Thai rice prices may ease 20%
Thai rice prices are likely to ease by about 20 percent in coming weeks as supply from the new domestic crop has improved substantially, the secretary general of the Thai Rice Exporters' Association said.
“The market is likely to correct up to 20% even if the bans by India and Vietnam remain,” said Korbsook, who is also managing director of Kamolkij Co Ltd, a leading Thai parboiled rice exporter.
“Crop arrivals are much better than what it was three weeks ago,” she said as Thai prices remained above the historic $1,000 per ton level reached a week ago.
The benchmark Thai 100% B grade white rice was quoted at around $1,030-$1,050 per ton on Monday, slightly below last week's top quote of $1,080 per ton, she said.
Thailand, the world's largest rice exporter, expects to produce about 4.2 million tons of milled rice from a smaller second crop due to be harvested by May, according to the commerce ministry.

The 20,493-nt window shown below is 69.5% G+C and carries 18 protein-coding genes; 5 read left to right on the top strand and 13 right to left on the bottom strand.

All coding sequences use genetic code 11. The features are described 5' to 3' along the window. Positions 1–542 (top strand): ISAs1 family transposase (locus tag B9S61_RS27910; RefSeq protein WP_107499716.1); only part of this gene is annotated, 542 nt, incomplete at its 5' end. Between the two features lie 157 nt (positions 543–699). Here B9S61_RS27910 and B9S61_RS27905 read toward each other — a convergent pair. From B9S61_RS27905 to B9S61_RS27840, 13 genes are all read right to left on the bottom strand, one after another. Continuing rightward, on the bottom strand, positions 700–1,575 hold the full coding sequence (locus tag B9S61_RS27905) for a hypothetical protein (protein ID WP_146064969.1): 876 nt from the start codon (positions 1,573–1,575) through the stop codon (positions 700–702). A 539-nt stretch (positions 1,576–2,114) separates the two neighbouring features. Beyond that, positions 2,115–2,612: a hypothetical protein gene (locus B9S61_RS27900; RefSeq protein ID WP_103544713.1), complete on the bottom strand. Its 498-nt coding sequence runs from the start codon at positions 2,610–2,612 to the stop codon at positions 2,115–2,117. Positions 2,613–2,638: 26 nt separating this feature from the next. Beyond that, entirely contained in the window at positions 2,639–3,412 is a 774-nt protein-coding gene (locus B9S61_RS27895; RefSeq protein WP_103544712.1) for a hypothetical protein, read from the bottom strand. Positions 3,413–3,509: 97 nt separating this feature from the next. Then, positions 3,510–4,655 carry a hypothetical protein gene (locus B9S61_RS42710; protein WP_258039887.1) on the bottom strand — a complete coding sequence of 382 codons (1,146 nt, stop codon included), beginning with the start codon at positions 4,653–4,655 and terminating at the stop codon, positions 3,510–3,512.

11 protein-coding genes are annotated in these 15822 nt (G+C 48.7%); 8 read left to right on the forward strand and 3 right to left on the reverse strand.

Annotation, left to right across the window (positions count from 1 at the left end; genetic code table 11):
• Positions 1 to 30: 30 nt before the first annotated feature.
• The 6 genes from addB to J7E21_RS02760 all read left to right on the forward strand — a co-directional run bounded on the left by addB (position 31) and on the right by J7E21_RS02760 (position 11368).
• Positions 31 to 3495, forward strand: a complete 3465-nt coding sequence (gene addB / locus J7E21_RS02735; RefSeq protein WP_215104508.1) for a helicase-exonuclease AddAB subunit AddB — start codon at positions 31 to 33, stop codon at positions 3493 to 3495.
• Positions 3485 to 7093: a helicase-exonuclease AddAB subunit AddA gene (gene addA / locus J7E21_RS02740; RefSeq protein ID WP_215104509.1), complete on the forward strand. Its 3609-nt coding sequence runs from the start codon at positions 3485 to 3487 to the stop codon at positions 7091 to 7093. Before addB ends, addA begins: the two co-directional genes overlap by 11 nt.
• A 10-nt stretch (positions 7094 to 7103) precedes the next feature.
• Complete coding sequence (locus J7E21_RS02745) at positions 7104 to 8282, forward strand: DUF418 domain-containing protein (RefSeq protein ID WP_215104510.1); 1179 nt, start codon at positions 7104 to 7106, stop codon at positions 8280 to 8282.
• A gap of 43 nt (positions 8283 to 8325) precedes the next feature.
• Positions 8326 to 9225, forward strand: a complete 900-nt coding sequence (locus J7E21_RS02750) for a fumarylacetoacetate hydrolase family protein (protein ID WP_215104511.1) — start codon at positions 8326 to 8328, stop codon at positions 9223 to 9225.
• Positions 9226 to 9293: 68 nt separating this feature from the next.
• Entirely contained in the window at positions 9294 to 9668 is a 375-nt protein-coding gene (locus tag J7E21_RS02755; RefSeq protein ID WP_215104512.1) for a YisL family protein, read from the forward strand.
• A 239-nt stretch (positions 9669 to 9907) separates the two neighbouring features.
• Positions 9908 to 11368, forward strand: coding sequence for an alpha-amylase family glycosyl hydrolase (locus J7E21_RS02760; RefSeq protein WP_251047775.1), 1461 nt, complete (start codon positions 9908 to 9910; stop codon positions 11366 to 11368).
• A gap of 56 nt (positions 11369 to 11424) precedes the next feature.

Around 1.6 million tons of additional paddy, equivalent to 1 million tons of milled rice, is due to hit the market in June when farmers harvest this rare third crop planted to take advantage of soaring prices.
Exports to Africa would likely fall by up to 700,000 tons this year, Korbsook said, from overall Thai rice exports of 3.9 million tons to the continent last year.
“Demand from Nigeria and South Africa is intact, but countries like Senegal and Ghana are sharply reducing purchases of white rice,” she said.
Many African countries rely heavily on food imports and soaring prices, especially for rice, have triggered protests and forced some governments to try to cut their dependency on foreign supplies.
Thai rice prices have nearly trebled since India and Vietnam, the world's number two and three exporters, imposed curbs on rice exports to ensure their own supplies.
That has put a lot of nervous eyes on Thailand, which accounts for nearly a third of all rice traded globally, and fuelled speculation that Bangkok may impose similar curbs.
However, senior Thai officials from the Prime Minister down have insisted that they planned no such action, which analysts say would damage the country's carefully cultured reputation as one of the world's key food producers. (Reuters)
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